# Happy's Essential Skills: Metrics and Dimensional Analysis

A major job in engineering design is to determine how the physical factors influencing a part or system interact. This interaction is expressed as a system of equations, which can be illustrated as a graph or series of graphs.

Sometimes, the interactions are straightforward, and the relationships are easy to derive.

Other times, the interactions are more complex and time-consuming testing must be done to determine the relevant equations.

A more scientific approach, however, is available to determine how various design factors interact. Called dimensional analysis, the method involves deriving dimensionless combinations of variables, which then can be plotted easily. Dimensional analysis can be used to:

• Quickly and easily discover certain errors in analytically derived relationships
• Reduce the amount of testing needed to establish empirical relationships among variables
• Simplify the presentation of theoretically or experimentally derived relationships
• Serve as a basis for all model laws, which are important devices in reducing the cost and complexity of design and scientific problems

Example of a Pseudo Independent Variable—The Reynolds Number

If you are not familiar with dimensionless parameters, let me pick one that you might have heard of—the Reynolds number. Laminar and turbulent flow of liquids in pipe was first described quantitatively by Osborne Reynolds in 1883 from work done by Sir George Stokes. Reynolds found that that fluid velocity, fluid density, fluid viscosity and pipe diameter determined the energy loss/nature of fluid flow in pipes. The dimensional analysis of these four variables combine to form a single dimensionless parameter we call the Reynolds number. Figure 1 shows the Moody diagram using the Darcy-Weisbach friction factor plotted against Reynolds number (Re) used as the independent variable for a graph for various relative roughness of pipes in fluid flow.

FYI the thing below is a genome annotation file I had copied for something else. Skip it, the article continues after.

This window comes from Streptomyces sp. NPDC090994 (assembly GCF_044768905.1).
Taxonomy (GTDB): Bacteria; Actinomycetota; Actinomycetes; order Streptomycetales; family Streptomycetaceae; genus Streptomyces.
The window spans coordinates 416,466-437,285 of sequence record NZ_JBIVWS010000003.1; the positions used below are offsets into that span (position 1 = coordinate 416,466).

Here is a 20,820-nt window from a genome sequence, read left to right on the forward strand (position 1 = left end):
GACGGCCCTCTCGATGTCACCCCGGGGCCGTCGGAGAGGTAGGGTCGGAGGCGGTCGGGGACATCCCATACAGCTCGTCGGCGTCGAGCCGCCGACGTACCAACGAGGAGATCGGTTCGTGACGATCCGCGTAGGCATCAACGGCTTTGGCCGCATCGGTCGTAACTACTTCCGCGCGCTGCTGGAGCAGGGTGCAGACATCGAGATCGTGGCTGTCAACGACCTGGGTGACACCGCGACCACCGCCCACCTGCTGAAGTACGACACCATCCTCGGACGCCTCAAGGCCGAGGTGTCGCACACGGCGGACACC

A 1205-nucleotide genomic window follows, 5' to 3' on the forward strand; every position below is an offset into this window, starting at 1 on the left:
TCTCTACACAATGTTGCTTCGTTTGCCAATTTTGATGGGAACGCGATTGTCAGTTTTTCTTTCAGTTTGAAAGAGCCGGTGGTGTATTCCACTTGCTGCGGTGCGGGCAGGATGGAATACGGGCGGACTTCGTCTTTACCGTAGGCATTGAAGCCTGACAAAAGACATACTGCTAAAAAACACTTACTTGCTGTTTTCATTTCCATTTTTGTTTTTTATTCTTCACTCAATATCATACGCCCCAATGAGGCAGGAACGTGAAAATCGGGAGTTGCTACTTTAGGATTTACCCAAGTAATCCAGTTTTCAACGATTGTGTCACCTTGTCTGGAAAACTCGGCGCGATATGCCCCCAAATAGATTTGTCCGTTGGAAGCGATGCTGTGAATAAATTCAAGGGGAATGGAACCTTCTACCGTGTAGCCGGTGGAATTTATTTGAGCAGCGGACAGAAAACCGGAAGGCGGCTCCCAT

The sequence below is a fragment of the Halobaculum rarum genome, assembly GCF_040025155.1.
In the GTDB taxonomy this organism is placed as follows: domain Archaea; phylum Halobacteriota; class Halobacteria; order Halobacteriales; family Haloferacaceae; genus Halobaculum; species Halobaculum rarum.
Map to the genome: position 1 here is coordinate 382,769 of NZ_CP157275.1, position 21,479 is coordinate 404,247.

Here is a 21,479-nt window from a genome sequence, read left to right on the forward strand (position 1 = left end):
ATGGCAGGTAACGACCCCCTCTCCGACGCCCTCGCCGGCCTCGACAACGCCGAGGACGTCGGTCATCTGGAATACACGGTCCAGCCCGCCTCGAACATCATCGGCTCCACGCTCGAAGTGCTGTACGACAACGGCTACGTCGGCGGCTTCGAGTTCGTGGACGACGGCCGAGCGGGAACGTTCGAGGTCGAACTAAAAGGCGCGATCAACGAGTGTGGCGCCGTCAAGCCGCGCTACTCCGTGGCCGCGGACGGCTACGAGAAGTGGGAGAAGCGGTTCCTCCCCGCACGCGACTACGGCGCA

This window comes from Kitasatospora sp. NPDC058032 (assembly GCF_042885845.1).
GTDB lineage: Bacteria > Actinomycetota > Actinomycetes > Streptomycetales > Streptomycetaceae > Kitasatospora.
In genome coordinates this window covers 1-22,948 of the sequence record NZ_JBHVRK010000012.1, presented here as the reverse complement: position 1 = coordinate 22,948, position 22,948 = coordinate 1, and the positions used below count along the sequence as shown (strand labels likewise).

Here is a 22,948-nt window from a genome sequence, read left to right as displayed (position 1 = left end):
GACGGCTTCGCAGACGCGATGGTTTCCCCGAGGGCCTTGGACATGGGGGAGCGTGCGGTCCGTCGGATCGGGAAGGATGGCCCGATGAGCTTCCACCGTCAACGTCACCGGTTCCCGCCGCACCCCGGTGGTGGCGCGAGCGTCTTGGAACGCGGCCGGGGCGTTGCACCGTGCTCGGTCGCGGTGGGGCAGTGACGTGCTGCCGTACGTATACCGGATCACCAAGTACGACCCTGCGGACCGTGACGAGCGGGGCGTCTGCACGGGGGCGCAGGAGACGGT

From the equation below, you can see how the dimensional terms cancel out.

Figure 1: Moody diagram using the Darcy-Weisbach friction factor plotted against Reynolds number (Re). (Source: Wikimedia, Moody Diagram)

In engineering, there are 154 dimensionless parameters used to facilitate the analysis of physical topics. The Reynolds number is one of those 154. The others are shown in Figures 2A and 2B.

References

1. Holden, H., “The Complexity Index,” IPC Technical Bulletin, May 1978.
2. Holden, H. et al, The HDI Handbook, chapter 3, pp 115–117, published by I-Connect007, 2008.
3. Holden, H., “Calculating your Fabrication Capability Coefficients,” CircuiTree Magazine, February 2006.
4. Discussion on “What_is_the_purpose_of_dimensionless_equations?” by A.H. Rodriquez, ResearchGate.

Figure 2A: 77 of the dimensionless parameters in engineering.

Figure 2B: Additional 77 of the dimensionless parameters.

## IPC Supporting Newcomers in the Industry: Notes from IPC APEX EXPO 2021

04/01/2021 | Marc Carter, Aeromarc
With the wrap-up of IPC APEX EXPO 2021, it was extremely gratifying to note the emphasis placed on getting young people involved to combat the “graying out” knowledge losses facing our industry. A part of that emphasis was reflected in the award ceremony on Tuesday, March 9, which featured some people you may have seen mentioned in my “Better to Light a Candle” columns.

## Rethinking Interconnects With VeCS Technology

08/31/2020 | I-Connect007 Editorial Team
Nolan Johnson and Happy Holden chat with Joe Dickson of WUS about the work he’s done with VeCS, the continuing development of the technology, and the potential impact it can have on the manufacturing floor.